Monday, 12 February 2007

The Iran nuke story continues...

Not only is there drama between the West and Iran over Iraq, but also over Iran's nuclear program (Wikipedia). This little dance has been going on for years, with the main parties being the United States, United Kingdom, and the rest of the UN Security Council, Germany, the UN itself (IAEA), and, of course, on the other side of the room, Iran. Developments in the news on the Iranian program and the western response have come and gone over the years, but there is some new news now...

Washington Post:

Facing the prospect of broader international sanctions, Iran's president and national security chief on Sunday offered to resume negotiations over their country's nuclear program and eased up on some of the contentious rhetoric of the past, including threats to destroy Israel.

In Munich, Ali Larijani, Iran's top nuclear negotiator, briefly met with European diplomats for the first time since talks collapsed in September and said Iran was willing to return to formal discussions.

He also said his country had "no intention of aggression against any country," adding that Iran "posed no threat to Israel" in particular, despite past vows from Iranian President Mahmoud Ahmadinejad to wipe Israel "off the map."

Meanwhile in Tehran, Ahmadinejad also said that Iran was willing to resume negotiations, although both he and Larijani rejected a condition for talks set by the U.N. Security Council that Iran first freeze its uranium enrichment program. "We are prepared for dialogue but won't suspend our activities," Ahmadinejad said.

In an address commemorating the 28th anniversary of the Islamic revolution that overthrew the shah of Iran, Ahmadinejad said his government had made recent progress in its nuclear development but did not give specifics. Some diplomats and analysts had expected him to announce that Iran had made a breakthrough in its efforts to enrich uranium.

U.S. and European officials expressed doubt about the sincerity of Iran's stated willingness to talk. "Offering to negotiate but saying suspension's off the table raises a real question about the sincerity of what he said," U.S. Deputy Treasury Secretary Robert M. Kimmitt told reporters in Germany after Larijani's appearance at the Munich Conference on Security Policy, an annual gathering of top defense officials and diplomats from around the world.

In Paris, French Foreign Minister Philippe Douste-Blazy said it would be "unacceptable" to hold negotiations unless Iran first agrees to freeze its nuclear activities. "We have to be exceedingly clear and very rigorous on this proposition," he said.
Iran insists its nuclear program is for peaceful energy purposes, but U.S. and European officials say Tehran is pushing to develop atomic weapons in violation of international treaties.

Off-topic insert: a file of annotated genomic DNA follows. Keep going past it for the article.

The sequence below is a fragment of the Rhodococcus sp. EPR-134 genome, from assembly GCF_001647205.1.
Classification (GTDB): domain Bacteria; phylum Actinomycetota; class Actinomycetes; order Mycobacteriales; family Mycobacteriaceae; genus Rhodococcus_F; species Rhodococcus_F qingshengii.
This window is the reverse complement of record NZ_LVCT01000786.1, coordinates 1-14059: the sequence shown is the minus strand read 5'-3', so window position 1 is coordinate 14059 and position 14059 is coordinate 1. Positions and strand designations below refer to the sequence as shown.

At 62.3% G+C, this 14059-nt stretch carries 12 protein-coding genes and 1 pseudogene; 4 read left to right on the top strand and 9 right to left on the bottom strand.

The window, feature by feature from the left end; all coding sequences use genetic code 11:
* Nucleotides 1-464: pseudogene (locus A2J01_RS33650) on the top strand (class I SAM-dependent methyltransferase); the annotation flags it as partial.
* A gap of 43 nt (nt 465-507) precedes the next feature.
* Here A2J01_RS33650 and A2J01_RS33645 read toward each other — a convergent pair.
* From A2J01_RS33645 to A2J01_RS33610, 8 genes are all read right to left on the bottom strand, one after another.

On Friday, the International Atomic Energy Agency suspended some technical aid to Iran, which is under a Feb. 21 deadline from the Security Council to stop enriching uranium or face more international sanctions.
Larijani also said Iran was a force for regional stability in the Middle East and had no designs on any of its neighbors, including Iraq and Israel. "We pose no threat, and if we are conducting nuclear research and development, we are no threat to Israel," he said.

Instead, Larijani blamed the United States for bringing chaos to the Middle East and South Asia, noting that it had invaded two of Iran's neighbors, Iraq and Afghanistan. He echoed some of the criticism leveled a day earlier in Munich by Russian President Vladimir Putin, who harshly accused the United States of making the world more dangerous than at any point during the Cold War.
On the Putin topic, see this post.

In addition, the European Union is toughening its approach on Iran by setting sanctions. At least they remain open to talks, something the US should do with Iran on both the important topics of Iraq and nukes.

Keep in mind Ahmadinejad is not doing so hot politically, and the government, part-democracy, part-theocracy, is divided on the nuclear situation.

Funny how this segway has led from Iran, Iraq, and the US to Iran, their nuclear program, and the West, but there are more developments on North Korea, its nukes, and the West also — more on that soon. Whereas Iran's nuclear program is in relatively early stages, North Korea's is more advanced (remember the missile tests?) and they are less economically lucky as Iran, meaning they are more dangerous with nukes, using them as leverage and selling technology to harmful forces (terrorists, rogue states, etc.). Iran, on the other hand, has less of an authoritarian government as North Korea, does have something to loose, has wealth, its oil, and other factors making North Korea certainly more serious than Iran — at least on the nuclear weapons topic. Iran also has plenty of young people who probably do not want to be totally blocked off from the rest of the world, all North Korea has is a maniacal leader and millions of starving civilians.

It all comes down to: the world does not need a nuclear-armed Iran — or another nuclear power period — but it certainly doesn't need another Iraq catastrophe either, especially one spearheaded by the current US president's administration.

Technorati technorati tags: , , , , , , , ,

No comments: